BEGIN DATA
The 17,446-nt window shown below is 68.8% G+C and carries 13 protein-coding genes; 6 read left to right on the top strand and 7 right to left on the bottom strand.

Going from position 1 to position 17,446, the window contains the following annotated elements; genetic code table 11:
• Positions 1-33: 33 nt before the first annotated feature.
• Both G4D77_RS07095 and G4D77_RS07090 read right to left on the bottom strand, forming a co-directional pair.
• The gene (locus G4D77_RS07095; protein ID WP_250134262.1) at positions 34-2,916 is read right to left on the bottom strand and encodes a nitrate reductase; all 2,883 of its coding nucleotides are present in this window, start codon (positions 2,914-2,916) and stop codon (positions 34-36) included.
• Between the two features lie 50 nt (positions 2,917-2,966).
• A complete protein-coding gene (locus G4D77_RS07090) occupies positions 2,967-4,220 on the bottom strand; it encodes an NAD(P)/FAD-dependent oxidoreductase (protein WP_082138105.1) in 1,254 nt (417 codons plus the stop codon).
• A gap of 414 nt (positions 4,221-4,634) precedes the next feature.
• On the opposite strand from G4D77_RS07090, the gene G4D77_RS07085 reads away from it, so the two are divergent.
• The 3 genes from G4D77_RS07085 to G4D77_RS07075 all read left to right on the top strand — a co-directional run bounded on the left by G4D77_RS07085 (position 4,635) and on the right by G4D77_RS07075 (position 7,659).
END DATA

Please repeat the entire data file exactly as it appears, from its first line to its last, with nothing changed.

The 17,446-nt window shown below is 68.8% G+C and carries 13 protein-coding genes; 6 read left to right on the top strand and 7 right to left on the bottom strand.

Going from position 1 to position 17,446, the window contains the following annotated elements; genetic code table 11:
• Positions 1-33: 33 nt before the first annotated feature.
• Both G4D77_RS07095 and G4D77_RS07090 read right to left on the bottom strand, forming a co-directional pair.
• The gene (locus G4D77_RS07095; protein ID WP_250134262.1) at positions 34-2,916 is read right to left on the bottom strand and encodes a nitrate reductase; all 2,883 of its coding nucleotides are present in this window, start codon (positions 2,914-2,916) and stop codon (positions 34-36) included.
• Between the two features lie 50 nt (positions 2,917-2,966).
• A complete protein-coding gene (locus G4D77_RS07090) occupies positions 2,967-4,220 on the bottom strand; it encodes an NAD(P)/FAD-dependent oxidoreductase (protein WP_082138105.1) in 1,254 nt (417 codons plus the stop codon).
• A gap of 414 nt (positions 4,221-4,634) precedes the next feature.
• On the opposite strand from G4D77_RS07090, the gene G4D77_RS07085 reads away from it, so the two are divergent.
• The 3 genes from G4D77_RS07085 to G4D77_RS07075 all read left to right on the top strand — a co-directional run bounded on the left by G4D77_RS07085 (position 4,635) and on the right by G4D77_RS07075 (position 7,659).